4th Ohio Infantry
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|4th Regiment, Ohio Volunteer Infantry|
|Country||United States of America|
|Branch||Volunteer Army, American Civil War|
|Size||≈950 soldiers at outset of the war|
The 4th Regiment, Ohio Volunteer Infantry (or 4th OVI) was an infantry regiment in the Union Army during the American Civil War. It served in the Eastern Theater in a number of campaigns and battles, but perhaps is most noted for its actions in helping secure Cemetery Hill during the Battle of Gettysburg.
With the outbreak of the Civil War, President Abraham Lincoln called for 75,000 volunteers to help put down the rebellion. Ohioans responded well, and several new regiments were enrolled for a term of three months, thought to be long enough to end the war. The 4th Ohio was organized April 25, 1861, at Camp Jackson in Columbus, with Lorin Andrews as its colonel. The regiment moved to newly constructed Camp Dennison near Cincinnati on May 2, and served on garrison duty there until June 4, at which time, many of the men joined the newly reorganized a three-years regiment with the same numerical designation. Those three months men who elected not to join the three-years regiment were mustered out on July 24, 1861.
The three-years 4th Regiment, OVI was organized at Camp Dennison on June 4, 1861. After a few days of training and drilling, it moved to Grafton, Virginia (now West Virginia) on June 20–23, where it was attached to Alexander M. McCook's Advance Brigade, West Virginia, until July. As part of the 3rd Brigade, Army of Occupation, the regiment saw action in the West Virginia Campaign, capturing the Confederate-held town of Beverly on July 12. They remained on duty in western Virginia through the balance of the year, fighting in several small skirmishes and battles.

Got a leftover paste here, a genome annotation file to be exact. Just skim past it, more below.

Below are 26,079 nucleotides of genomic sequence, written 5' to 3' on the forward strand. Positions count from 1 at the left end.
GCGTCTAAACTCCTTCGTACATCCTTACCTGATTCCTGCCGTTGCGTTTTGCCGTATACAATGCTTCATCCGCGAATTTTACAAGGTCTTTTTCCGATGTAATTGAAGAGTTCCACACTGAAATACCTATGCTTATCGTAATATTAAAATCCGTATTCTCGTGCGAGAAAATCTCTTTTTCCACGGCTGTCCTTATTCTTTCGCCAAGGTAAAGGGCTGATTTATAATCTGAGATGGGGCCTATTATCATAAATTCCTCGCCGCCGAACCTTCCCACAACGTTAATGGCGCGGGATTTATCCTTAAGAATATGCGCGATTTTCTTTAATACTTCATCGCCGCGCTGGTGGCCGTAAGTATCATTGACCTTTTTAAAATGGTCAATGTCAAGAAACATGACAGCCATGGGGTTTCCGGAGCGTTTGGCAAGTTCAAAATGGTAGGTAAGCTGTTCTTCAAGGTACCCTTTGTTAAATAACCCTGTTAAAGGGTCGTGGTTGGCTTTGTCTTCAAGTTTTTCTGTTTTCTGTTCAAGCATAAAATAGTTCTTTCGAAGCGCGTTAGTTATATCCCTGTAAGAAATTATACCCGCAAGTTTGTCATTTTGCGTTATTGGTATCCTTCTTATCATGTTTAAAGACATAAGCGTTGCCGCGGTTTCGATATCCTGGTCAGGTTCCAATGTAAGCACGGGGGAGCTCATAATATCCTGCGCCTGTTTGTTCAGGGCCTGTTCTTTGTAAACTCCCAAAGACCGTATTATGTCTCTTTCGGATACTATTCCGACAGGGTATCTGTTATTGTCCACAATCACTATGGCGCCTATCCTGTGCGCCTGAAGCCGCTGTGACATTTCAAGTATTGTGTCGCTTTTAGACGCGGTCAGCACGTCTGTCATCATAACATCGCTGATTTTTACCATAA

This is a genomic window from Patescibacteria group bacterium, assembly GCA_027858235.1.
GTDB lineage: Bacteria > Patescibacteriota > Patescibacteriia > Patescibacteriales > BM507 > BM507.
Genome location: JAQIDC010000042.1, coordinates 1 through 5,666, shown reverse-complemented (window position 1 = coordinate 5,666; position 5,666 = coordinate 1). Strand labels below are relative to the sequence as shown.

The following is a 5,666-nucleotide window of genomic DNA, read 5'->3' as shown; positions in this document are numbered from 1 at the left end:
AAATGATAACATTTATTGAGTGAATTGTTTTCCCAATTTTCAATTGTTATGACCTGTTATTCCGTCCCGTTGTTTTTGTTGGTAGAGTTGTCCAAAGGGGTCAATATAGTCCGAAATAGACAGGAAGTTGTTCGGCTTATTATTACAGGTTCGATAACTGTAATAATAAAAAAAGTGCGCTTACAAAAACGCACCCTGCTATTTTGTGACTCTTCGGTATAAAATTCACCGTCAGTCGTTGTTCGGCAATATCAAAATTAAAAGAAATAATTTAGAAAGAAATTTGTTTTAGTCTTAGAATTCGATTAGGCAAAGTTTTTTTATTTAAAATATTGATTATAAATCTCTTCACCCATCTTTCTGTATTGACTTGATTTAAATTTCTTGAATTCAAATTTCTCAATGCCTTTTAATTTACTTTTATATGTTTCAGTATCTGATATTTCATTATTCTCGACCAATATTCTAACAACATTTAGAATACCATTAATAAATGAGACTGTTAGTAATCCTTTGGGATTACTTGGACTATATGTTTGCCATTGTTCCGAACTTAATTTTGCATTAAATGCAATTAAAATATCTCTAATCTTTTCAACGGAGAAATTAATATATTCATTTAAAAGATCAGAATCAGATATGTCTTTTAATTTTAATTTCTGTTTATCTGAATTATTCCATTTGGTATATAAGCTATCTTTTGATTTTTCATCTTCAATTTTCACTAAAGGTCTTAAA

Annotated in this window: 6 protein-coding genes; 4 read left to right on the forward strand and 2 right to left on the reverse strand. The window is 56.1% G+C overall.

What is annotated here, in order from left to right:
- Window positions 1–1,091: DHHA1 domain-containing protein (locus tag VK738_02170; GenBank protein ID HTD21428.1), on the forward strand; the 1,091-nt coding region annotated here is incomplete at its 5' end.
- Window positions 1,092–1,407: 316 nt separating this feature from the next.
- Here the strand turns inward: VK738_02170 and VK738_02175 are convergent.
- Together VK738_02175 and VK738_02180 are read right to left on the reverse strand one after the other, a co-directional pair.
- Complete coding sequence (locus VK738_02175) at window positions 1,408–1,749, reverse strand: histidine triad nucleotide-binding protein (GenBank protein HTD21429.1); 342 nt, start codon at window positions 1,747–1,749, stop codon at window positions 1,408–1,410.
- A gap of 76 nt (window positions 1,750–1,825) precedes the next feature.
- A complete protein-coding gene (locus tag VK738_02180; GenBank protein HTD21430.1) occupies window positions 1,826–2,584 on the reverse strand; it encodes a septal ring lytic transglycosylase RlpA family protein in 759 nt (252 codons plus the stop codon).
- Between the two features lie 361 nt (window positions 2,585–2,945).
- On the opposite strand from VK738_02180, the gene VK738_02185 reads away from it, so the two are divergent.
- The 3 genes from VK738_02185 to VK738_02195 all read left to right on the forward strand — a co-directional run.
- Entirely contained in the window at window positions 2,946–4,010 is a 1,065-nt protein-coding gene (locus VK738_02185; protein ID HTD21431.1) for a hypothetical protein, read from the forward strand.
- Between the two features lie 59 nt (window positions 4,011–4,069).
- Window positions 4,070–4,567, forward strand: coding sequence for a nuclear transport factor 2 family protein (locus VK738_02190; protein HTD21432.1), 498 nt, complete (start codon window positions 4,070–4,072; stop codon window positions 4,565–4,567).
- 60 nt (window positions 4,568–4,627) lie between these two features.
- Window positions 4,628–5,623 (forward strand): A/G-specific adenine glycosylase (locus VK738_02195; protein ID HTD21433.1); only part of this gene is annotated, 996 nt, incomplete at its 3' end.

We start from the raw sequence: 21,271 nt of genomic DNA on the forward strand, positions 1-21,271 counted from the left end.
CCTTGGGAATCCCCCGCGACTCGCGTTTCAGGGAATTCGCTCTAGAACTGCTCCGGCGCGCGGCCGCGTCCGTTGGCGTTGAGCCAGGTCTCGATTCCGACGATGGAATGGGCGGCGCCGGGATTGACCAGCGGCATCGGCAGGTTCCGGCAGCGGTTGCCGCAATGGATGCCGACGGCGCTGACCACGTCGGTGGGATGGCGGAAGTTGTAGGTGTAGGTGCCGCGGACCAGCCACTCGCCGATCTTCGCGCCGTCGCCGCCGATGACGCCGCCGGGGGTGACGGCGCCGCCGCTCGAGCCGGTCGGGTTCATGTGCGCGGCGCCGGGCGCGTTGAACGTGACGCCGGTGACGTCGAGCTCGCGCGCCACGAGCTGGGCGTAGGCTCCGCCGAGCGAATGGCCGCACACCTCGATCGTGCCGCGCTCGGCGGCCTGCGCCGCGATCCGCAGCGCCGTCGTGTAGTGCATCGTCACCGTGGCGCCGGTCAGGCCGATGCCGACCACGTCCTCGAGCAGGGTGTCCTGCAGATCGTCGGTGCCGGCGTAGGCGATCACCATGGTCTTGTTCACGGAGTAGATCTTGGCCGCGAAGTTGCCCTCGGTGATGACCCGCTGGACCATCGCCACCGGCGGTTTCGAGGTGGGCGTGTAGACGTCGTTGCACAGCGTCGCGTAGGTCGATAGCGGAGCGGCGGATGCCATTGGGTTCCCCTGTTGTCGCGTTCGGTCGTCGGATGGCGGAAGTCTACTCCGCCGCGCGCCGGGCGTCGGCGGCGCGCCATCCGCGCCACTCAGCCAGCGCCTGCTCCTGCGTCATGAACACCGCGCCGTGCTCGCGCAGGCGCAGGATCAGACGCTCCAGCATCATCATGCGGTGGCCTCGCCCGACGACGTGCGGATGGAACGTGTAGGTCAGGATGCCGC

In January 1862, the 4th OVI became a part of the 2nd Brigade, Lander's Division, Army of the Potomac until March 1862, when they were reorganized into the 1st Brigade, Shields' 2nd Division, Banks' V Corps in the Department of the Shenandoah. The brigade saw considerable action at the Battle of Winchester on March 23, then advanced up the valley for the next few weeks, fighting again at the Battle of Port Republic on June 9 before heading to Alexandria, Virginia to rejoin the Army of the Potomac. Brigaded with the 7th West Virginia, 14th Indiana, and 8th Ohio Infantry under Nathan Kimball in the II Corps, the 4th OVI was briefly stationed in Fort Monroe before covering John Pope's retreat from the Second Battle of Bull Run on September 1.
Although the 4th OVI was forced to miss the subsequent Maryland Campaign due to regiment-wide sickness, Kimball's Brigade attacked Confederate positions at the Sunken Road at Antietam and suffered serious losses in a prolonged firefight, earning the nickname "Gibraltar Brigade." They marched to Harpers Ferry after Robert E. Lee's Army of Northern Virginia withdrew from Maryland, staying there until October 30, when the brigade marched towards Falmouth, Virginia. The 4th OVI fought at the disastrous Battle of Fredericksburg in December; among the losses was their wounded Colonel James H. Godman. Then it was part of the infamous January "Mud March," one of Ambrose Burnside's follies as the commanding general of the Army of the Potomac. The 4th Ohio next saw action during the Battle of Chancellorsville under new brigade commander Samuel "Red" Carroll.
Gettysburg and 1863 actions